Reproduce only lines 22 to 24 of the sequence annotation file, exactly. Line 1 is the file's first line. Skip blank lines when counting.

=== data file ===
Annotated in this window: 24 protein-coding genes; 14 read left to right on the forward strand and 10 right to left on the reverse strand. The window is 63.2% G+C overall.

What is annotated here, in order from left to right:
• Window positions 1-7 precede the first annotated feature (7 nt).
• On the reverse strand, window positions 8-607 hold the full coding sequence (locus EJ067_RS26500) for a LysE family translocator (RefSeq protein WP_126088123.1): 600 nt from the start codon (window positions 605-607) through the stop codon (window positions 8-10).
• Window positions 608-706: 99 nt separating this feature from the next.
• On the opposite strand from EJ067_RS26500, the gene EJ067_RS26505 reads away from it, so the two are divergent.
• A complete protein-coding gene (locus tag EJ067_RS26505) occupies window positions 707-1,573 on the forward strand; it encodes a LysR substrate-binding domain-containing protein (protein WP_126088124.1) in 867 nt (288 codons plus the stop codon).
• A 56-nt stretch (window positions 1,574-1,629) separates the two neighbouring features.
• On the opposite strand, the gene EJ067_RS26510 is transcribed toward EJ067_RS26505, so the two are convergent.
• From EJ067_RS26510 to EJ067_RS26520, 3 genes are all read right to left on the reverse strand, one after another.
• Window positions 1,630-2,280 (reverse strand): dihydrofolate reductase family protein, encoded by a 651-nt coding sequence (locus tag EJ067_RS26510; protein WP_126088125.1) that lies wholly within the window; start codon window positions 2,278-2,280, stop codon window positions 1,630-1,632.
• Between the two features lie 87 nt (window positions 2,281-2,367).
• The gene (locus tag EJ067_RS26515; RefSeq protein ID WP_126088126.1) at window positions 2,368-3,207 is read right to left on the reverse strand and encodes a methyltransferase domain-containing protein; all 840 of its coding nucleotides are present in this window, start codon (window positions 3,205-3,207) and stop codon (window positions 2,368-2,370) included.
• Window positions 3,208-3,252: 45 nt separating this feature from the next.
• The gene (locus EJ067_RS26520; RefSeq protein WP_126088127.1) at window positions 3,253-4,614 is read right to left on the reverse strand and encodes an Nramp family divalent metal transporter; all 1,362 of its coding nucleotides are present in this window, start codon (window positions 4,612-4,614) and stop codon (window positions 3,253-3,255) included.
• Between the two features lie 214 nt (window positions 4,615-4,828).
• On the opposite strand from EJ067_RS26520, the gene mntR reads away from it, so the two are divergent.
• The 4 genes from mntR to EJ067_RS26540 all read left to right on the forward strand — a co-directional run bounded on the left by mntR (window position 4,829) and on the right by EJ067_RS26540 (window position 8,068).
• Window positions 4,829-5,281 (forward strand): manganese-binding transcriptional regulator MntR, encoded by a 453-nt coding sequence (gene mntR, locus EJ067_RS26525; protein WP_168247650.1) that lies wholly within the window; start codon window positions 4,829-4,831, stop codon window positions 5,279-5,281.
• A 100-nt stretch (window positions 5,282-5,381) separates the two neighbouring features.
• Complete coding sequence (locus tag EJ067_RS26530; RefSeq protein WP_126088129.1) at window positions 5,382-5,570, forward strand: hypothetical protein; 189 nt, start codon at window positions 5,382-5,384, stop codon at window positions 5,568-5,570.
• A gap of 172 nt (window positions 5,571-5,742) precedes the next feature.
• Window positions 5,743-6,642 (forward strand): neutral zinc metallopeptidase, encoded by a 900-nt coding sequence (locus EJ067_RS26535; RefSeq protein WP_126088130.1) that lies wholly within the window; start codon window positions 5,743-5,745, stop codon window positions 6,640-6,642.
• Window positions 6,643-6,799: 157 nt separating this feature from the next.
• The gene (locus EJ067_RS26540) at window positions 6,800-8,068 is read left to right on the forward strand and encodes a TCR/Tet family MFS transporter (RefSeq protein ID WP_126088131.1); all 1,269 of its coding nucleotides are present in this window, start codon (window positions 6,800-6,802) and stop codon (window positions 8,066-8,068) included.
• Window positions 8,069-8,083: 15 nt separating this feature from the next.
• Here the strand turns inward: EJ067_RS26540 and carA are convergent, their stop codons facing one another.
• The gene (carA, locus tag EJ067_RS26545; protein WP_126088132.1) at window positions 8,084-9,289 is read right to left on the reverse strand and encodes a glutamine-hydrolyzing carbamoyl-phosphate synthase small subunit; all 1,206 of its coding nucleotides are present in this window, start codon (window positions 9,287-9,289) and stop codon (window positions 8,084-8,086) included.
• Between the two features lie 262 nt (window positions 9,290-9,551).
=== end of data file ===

• A gap of 172 nt (window positions 5,571-5,742) precedes the next feature.
• Window positions 5,743-6,642 (forward strand): neutral zinc metallopeptidase, encoded by a 900-nt coding sequence (locus EJ067_RS26535; RefSeq protein WP_126088130.1) that lies wholly within the window; start codon window positions 5,743-5,745, stop codon window positions 6,640-6,642.
• Window positions 6,643-6,799: 157 nt separating this feature from the next.